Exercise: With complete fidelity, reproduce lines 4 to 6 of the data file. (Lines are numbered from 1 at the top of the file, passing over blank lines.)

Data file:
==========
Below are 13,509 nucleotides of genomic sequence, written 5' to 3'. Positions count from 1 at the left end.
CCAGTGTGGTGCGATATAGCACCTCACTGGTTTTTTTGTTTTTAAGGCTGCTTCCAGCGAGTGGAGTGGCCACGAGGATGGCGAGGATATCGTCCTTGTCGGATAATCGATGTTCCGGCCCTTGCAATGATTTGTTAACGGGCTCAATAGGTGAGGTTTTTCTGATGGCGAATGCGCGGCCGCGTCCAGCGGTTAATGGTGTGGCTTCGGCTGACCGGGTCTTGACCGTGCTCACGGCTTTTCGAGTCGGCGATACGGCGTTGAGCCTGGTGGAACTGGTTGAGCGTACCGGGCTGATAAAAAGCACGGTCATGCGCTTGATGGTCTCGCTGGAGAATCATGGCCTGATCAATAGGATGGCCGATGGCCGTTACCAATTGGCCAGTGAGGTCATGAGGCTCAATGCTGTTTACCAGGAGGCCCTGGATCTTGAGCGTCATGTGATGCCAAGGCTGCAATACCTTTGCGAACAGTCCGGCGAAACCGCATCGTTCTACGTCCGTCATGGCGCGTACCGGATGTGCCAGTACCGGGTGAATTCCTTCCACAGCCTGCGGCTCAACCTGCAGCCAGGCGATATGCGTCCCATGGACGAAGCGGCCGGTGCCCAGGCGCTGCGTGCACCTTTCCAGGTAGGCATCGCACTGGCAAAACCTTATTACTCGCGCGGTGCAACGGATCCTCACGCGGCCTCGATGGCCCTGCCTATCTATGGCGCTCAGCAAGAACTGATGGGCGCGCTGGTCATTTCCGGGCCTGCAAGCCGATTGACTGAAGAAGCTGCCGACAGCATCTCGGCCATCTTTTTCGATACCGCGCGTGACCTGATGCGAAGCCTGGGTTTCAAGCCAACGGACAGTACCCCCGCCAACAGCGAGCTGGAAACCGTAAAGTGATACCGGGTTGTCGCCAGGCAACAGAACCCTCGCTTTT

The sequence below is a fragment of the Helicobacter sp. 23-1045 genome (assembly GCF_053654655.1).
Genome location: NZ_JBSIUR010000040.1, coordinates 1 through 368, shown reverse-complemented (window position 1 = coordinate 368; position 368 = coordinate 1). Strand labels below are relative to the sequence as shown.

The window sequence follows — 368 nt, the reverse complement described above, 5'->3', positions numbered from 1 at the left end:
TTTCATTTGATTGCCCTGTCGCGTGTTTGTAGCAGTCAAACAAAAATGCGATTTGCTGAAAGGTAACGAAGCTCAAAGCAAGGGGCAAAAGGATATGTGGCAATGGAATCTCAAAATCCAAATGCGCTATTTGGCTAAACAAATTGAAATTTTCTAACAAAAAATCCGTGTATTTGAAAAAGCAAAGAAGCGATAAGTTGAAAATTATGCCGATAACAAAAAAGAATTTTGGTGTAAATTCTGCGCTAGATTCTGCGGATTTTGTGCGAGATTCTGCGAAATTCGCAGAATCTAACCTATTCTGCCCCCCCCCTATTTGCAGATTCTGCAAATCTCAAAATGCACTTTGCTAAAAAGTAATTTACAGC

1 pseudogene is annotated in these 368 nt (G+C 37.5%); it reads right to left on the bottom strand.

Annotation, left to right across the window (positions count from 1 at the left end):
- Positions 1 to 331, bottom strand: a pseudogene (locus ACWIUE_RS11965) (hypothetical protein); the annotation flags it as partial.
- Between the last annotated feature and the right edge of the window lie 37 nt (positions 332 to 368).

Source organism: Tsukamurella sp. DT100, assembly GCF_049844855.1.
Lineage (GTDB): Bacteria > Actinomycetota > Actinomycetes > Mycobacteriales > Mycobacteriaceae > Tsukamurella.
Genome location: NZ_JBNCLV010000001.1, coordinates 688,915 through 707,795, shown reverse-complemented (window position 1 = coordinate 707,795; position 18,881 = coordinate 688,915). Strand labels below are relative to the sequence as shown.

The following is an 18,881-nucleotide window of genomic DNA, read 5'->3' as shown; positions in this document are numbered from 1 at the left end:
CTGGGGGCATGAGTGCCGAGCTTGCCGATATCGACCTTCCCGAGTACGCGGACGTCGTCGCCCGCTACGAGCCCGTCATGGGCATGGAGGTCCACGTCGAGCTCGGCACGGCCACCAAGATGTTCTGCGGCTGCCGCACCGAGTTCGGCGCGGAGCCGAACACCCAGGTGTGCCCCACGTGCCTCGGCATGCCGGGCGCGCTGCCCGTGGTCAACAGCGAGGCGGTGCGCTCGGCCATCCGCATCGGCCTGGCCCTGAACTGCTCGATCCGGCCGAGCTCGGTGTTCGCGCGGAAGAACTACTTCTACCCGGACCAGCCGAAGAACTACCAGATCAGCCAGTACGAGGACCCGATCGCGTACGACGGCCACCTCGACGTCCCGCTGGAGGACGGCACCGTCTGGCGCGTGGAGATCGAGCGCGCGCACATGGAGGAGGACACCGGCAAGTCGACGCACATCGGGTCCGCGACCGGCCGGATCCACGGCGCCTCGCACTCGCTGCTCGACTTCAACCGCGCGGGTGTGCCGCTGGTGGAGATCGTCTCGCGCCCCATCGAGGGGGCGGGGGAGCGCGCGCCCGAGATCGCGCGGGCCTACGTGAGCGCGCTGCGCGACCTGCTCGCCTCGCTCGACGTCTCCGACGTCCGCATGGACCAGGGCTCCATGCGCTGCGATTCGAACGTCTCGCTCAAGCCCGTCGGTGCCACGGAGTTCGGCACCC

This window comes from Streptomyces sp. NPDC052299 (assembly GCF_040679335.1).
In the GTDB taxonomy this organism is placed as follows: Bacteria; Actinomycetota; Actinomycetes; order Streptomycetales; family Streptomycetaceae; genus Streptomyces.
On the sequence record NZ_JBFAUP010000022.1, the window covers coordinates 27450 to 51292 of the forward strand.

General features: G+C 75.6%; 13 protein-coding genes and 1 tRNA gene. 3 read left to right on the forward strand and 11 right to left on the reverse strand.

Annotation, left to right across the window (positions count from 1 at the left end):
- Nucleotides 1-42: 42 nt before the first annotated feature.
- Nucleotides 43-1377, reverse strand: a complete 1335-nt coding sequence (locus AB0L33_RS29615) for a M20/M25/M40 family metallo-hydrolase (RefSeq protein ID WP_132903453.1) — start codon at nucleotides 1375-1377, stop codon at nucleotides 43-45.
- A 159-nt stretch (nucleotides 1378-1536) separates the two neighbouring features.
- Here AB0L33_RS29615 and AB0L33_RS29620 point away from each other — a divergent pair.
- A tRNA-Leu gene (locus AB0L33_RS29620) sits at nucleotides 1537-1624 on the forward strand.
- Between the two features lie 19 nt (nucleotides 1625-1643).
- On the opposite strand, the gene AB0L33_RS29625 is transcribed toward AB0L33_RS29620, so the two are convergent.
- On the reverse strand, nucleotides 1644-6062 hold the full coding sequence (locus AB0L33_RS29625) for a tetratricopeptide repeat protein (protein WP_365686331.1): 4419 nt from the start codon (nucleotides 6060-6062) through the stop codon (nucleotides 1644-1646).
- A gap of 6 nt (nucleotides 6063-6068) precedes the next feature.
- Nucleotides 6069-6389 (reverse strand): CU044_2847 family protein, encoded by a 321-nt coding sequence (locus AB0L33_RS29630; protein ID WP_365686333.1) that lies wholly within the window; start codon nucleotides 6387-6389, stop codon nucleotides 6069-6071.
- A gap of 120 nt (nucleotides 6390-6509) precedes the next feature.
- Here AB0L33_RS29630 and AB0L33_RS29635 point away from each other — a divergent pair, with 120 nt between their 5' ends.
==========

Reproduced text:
Genome location: NZ_JBSIUR010000040.1, coordinates 1 through 368, shown reverse-complemented (window position 1 = coordinate 368; position 368 = coordinate 1). Strand labels below are relative to the sequence as shown.

The window sequence follows — 368 nt, the reverse complement described above, 5'->3', positions numbered from 1 at the left end:
TTTCATTTGATTGCCCTGTCGCGTGTTTGTAGCAGTCAAACAAAAATGCGATTTGCTGAAAGGTAACGAAGCTCAAAGCAAGGGGCAAAAGGATATGTGGCAATGGAATCTCAAAATCCAAATGCGCTATTTGGCTAAACAAATTGAAATTTTCTAACAAAAAATCCGTGTATTTGAAAAAGCAAAGAAGCGATAAGTTGAAAATTATGCCGATAACAAAAAAGAATTTTGGTGTAAATTCTGCGCTAGATTCTGCGGATTTTGTGCGAGATTCTGCGAAATTCGCAGAATCTAACCTATTCTGCCCCCCCCCTATTTGCAGATTCTGCAAATCTCAAAATGCACTTTGCTAAAAAGTAATTTACAGC